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Wednesday, 7 February 2018
Page: 502

Ms JULIE BISHOP (CurtinMinister for Foreign Affairs) (10:29): I move:

That this bill be now read a second time.

I am pleased to introduce theAustralian Passports Amendment (Identity-matching Services) Bill 2018.

This bill will provide a clear legal basis for ensuring that the foreign minister is able to direct the automation of the sharing of passport data for the purposes of national security. This legislation responds to the Commonwealth and the states and territories decision at a special meeting of the Council of Australian Governments on 5 October 2017.

These services are a key component in ensuring a nationally consistent approach to preventing and responding to national security threats, in particular terrorist threats. They will help protect Australians by making it easier for security and law enforcement agencies to identify people who are suspects or those who are victims of terrorist or other criminal activity—while maintaining robust privacy safeguards.

The services will also contribute to preventing and detecting identity fraud, and safeguard general law enforcement, national security, protective security, community safety, road safety and other identity verification measures.

Identity crime imposes significant economic costs through fraudulent financial and commercial transactions. It facilitates terrorist, narcotics and money-laundering offences. The services will make false identities more difficult to obtain and to use, and improve the ability of law enforcement agencies to detect fraudulent identities.

The bill will amend the Australian Passports Act 2005 to add a new purpose for disclosing personal information through automated means. This is consistent with sharing already occurring between Commonwealth agencies, namely to participate in a service to share or match information relating to the identity of an individual. The kind of service, and the persons to whom the service may disclose the information, will be specified in a minister's determination.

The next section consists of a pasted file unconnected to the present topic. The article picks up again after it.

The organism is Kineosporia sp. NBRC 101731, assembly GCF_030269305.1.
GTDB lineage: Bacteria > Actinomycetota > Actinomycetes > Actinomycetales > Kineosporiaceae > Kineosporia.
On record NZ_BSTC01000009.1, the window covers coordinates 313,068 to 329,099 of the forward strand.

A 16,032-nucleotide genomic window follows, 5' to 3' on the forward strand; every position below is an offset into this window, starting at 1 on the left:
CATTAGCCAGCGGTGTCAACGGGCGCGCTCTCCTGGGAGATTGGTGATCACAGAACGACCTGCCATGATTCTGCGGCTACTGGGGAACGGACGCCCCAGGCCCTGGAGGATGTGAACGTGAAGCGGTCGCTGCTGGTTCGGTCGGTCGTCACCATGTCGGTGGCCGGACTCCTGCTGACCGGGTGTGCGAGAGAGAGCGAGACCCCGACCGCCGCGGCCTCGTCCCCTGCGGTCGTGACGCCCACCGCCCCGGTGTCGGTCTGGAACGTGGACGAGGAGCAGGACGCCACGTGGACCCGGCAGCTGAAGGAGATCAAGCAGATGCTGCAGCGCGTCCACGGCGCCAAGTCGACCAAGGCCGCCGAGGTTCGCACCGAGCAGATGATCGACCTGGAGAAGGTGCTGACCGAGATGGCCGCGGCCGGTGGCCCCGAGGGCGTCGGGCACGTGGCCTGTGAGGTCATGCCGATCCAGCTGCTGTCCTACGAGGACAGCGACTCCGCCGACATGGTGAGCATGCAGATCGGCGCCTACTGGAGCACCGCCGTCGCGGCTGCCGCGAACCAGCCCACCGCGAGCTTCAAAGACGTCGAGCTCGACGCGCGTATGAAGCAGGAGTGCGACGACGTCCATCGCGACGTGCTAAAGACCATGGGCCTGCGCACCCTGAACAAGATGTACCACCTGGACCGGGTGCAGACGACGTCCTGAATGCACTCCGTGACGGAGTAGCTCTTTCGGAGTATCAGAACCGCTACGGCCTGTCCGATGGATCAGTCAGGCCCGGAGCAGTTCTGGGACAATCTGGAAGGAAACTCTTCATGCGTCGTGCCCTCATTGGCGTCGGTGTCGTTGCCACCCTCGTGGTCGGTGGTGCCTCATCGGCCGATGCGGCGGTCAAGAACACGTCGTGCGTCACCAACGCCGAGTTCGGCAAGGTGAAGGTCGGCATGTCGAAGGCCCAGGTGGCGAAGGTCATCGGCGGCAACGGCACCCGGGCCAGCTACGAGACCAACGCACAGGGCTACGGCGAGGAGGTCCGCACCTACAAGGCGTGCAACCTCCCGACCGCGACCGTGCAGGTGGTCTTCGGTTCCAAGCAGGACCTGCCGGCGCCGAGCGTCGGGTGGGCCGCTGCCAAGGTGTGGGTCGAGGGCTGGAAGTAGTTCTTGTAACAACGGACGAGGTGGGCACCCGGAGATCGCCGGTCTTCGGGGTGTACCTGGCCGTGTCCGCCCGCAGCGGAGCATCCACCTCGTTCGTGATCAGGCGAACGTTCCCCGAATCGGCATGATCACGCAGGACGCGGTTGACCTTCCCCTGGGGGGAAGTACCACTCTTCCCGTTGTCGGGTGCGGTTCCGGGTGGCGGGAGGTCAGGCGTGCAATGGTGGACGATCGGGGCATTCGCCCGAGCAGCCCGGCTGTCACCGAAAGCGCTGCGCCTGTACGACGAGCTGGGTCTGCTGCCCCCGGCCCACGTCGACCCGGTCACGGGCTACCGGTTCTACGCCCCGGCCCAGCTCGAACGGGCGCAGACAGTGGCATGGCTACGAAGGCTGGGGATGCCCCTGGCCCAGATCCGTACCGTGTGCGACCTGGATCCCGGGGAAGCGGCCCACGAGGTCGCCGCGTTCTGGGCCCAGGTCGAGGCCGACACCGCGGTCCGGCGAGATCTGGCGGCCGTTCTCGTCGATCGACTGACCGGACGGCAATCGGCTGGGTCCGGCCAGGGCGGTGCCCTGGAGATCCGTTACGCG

The bill also updates the Passports Act in line with comparable Commonwealth legislation to provide that the foreign minister may arrange for the automation of data-sharing with Commonwealth, state and territory agencies.

Automated disclosure of passport data will enable agencies to detect identify fraud and national security threats in real time.

This is particularly important in ensuring the safety of Australians attending large-scale events, such as the upcoming Commonwealth Games.

It will also enable the automation of other passport decisions such as decisions to renew passports where there is a match with facial images and biographical data already on file from previous passport applications.


The measures in this bill are timely and essential, especially in helping to protect Australians from criminal activity, including terrorism and identity crime.

I commend this bill to the House.

Debate adjourned.